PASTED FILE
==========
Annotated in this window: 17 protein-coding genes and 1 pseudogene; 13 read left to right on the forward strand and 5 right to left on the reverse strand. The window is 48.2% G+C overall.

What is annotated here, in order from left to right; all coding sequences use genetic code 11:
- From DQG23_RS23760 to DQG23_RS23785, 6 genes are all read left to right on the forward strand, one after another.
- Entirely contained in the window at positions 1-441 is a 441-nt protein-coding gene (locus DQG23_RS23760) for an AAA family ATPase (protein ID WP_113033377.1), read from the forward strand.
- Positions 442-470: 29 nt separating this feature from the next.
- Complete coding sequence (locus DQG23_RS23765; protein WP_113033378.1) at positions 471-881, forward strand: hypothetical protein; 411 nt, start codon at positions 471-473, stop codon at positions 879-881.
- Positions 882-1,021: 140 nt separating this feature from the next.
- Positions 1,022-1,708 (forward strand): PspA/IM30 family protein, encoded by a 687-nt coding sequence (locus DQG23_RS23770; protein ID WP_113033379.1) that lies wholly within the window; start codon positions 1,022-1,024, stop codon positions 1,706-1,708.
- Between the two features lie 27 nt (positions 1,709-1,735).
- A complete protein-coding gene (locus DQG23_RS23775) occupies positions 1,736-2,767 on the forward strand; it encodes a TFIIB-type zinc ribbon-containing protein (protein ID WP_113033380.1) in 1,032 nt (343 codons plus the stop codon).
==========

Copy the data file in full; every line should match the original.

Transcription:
Annotated in this window: 17 protein-coding genes and 1 pseudogene; 13 read left to right on the forward strand and 5 right to left on the reverse strand. The window is 48.2% G+C overall.

What is annotated here, in order from left to right; all coding sequences use genetic code 11:
- From DQG23_RS23760 to DQG23_RS23785, 6 genes are all read left to right on the forward strand, one after another.
- Entirely contained in the window at positions 1-441 is a 441-nt protein-coding gene (locus DQG23_RS23760) for an AAA family ATPase (protein ID WP_113033377.1), read from the forward strand.
- Positions 442-470: 29 nt separating this feature from the next.
- Complete coding sequence (locus DQG23_RS23765; protein WP_113033378.1) at positions 471-881, forward strand: hypothetical protein; 411 nt, start codon at positions 471-473, stop codon at positions 879-881.
- Positions 882-1,021: 140 nt separating this feature from the next.
- Positions 1,022-1,708 (forward strand): PspA/IM30 family protein, encoded by a 687-nt coding sequence (locus DQG23_RS23770; protein ID WP_113033379.1) that lies wholly within the window; start codon positions 1,022-1,024, stop codon positions 1,706-1,708.
- Between the two features lie 27 nt (positions 1,709-1,735).
- A complete protein-coding gene (locus DQG23_RS23775) occupies positions 1,736-2,767 on the forward strand; it encodes a TFIIB-type zinc ribbon-containing protein (protein ID WP_113033380.1) in 1,032 nt (343 codons plus the stop codon).